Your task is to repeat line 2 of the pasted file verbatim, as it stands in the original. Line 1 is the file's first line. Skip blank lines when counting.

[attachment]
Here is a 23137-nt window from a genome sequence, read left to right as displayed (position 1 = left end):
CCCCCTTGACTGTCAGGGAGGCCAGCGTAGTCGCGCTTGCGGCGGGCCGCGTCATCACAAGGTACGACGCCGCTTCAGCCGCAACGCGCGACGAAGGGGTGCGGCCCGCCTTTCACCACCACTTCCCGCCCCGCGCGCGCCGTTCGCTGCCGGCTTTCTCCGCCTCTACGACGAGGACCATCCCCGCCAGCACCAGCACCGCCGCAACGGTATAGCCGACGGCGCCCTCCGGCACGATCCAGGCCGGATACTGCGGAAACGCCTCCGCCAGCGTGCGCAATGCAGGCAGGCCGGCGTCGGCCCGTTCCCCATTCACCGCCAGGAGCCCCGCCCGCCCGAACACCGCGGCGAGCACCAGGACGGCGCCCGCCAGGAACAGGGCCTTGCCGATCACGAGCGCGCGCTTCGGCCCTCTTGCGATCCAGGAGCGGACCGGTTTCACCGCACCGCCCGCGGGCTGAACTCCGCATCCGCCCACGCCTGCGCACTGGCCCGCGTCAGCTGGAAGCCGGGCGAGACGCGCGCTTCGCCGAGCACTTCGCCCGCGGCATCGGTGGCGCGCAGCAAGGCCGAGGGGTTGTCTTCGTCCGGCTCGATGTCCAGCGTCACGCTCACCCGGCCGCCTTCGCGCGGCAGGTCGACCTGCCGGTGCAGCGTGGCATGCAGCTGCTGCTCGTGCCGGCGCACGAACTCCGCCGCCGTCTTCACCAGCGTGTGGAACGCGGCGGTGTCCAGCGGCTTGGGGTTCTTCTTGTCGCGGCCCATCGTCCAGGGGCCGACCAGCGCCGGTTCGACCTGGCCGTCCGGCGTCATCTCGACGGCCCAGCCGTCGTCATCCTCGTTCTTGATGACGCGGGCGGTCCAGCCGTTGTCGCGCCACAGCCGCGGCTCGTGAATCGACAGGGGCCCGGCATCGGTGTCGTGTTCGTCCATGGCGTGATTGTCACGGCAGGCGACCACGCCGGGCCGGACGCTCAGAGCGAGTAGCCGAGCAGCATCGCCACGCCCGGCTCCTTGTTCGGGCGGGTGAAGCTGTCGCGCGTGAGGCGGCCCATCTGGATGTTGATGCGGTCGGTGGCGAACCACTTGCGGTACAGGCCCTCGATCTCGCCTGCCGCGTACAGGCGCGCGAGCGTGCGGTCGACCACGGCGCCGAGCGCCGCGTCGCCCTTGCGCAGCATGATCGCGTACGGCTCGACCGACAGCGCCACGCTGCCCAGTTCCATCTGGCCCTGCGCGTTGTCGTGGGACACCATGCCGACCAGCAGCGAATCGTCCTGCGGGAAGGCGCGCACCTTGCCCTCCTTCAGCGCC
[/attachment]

CCCCCTTGACTGTCAGGGAGGCCAGCGTAGTCGCGCTTGCGGCGGGCCGCGTCATCACAAGGTACGACGCCGCTTCAGCCGCAACGCGCGACGAAGGGGTGCGGCCCGCCTTTCACCACCACTTCCCGCCCCGCGCGCGCCGTTCGCTGCCGGCTTTCTCCGCCTCTACGACGAGGACCATCCCCGCCAGCACCAGCACCGCCGCAACGGTATAGCCGACGGCGCCCTCCGGCACGATCCAGGCCGGATACTGCGGAAACGCCTCCGCCAGCGTGCGCAATGCAGGCAGGCCGGCGTCGGCCCGTTCCCCATTCACCGCCAGGAGCCCCGCCCGCCCGAACACCGCGGCGAGCACCAGGACGGCGCCCGCCAGGAACAGGGCCTTGCCGATCACGAGCGCGCGCTTCGGCCCTCTTGCGATCCAGGAGCGGACCGGTTTCACCGCACCGCCCGCGGGCTGAACTCCGCATCCGCCCACGCCTGCGCACTGGCCCGCGTCAGCTGGAAGCCGGGCGAGACGCGCGCTTCGCCGAGCACTTCGCCCGCGGCATCGGTGGCGCGCAGCAAGGCCGAGGGGTTGTCTTCGTCCGGCTCGATGTCCAGCGTCACGCTCACCCGGCCGCCTTCGCGCGGCAGGTCGACCTGCCGGTGCAGCGTGGCATGCAGCTGCTGCTCGTGCCGGCGCACGAACTCCGCCGCCGTCTTCACCAGCGTGTGGAACGCGGCGGTGTCCAGCGGCTTGGGGTTCTTCTTGTCGCGGCCCATCGTCCAGGGGCCGACCAGCGCCGGTTCGACCTGGCCGTCCGGCGTCATCTCGACGGCCCAGCCGTCGTCATCCTCGTTCTTGATGACGCGGGCGGTCCAGCCGTTGTCGCGCCACAGCCGCGGCTCGTGAATCGACAGGGGCCCGGCATCGGTGTCGTGTTCGTCCATGGCGTGATTGTCACGGCAGGCGACCACGCCGGGCCGGACGCTCAGAGCGAGTAGCCGAGCAGCATCGCCACGCCCGGCTCCTTGTTCGGGCGGGTGAAGCTGTCGCGCGTGAGGCGGCCCATCTGGATGTTGATGCGGTCGGTGGCGAACCACTTGCGGTACAGGCCCTCGATCTCGCCTGCCGCGTACAGGCGCGCGAGCGTGCGGTCGACCACGGCGCCGAGCGCCGCGTCGCCCTTGCGCAGCATGATCGCGTACGGCTCGACCGACAGCGCCACGCTGCCCAGTTCCATCTGGCCCTGCGCGTTGTCGTGGGACACCATGCCGACCAGCAGCGAATCGTCCTGCGGGAAGGCGCGCACCTTGCCCTCCTTCAGCGCC